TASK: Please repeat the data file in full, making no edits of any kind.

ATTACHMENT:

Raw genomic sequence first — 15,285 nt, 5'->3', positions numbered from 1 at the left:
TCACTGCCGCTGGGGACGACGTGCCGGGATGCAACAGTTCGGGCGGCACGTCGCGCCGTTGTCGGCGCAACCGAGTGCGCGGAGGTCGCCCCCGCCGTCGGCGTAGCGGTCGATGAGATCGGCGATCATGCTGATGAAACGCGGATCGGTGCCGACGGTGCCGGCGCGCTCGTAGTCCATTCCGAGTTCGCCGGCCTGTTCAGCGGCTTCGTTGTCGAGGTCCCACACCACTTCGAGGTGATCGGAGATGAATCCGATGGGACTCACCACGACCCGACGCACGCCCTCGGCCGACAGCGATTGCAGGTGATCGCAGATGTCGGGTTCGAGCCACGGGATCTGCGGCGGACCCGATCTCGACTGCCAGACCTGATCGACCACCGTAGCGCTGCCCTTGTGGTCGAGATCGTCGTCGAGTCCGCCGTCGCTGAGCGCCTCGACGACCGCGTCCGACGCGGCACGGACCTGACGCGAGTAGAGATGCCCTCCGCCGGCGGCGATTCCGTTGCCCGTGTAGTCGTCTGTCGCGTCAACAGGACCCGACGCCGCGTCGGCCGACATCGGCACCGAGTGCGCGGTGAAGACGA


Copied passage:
Raw genomic sequence first — 15,285 nt, 5'->3', positions numbered from 1 at the left:
TCACTGCCGCTGGGGACGACGTGCCGGGATGCAACAGTTCGGGCGGCACGTCGCGCCGTTGTCGGCGCAACCGAGTGCGCGGAGGTCGCCCCCGCCGTCGGCGTAGCGGTCGATGAGATCGGCGATCATGCTGATGAAACGCGGATCGGTGCCGACGGTGCCGGCGCGCTCGTAGTCCATTCCGAGTTCGCCGGCCTGTTCAGCGGCTTCGTTGTCGAGGTCCCACACCACTTCGAGGTGATCGGAGATGAATCCGATGGGACTCACCACGACCCGACGCACGCCCTCGGCCGACAGCGATTGCAGGTGATCGCAGATGTCGGGTTCGAGCCACGGGATCTGCGGCGGACCCGATCTCGACTGCCAGACCTGATCGACCACCGTAGCGCTGCCCTTGTGGTCGAGATCGTCGTCGAGTCCGCCGTCGCTGAGCGCCTCGACGACCGCGTCCGACGCGGCACGGACCTGACGCGAGTAGAGATGCCCTCCGCCGGCGGCGATTCCGTTGCCCGTGTAGTCGTCTGTCGCGTCAACAGGACCCGACGCCGCGTCGGCCGACATCGGCACCGAGTGCGCGGTGAAGACGA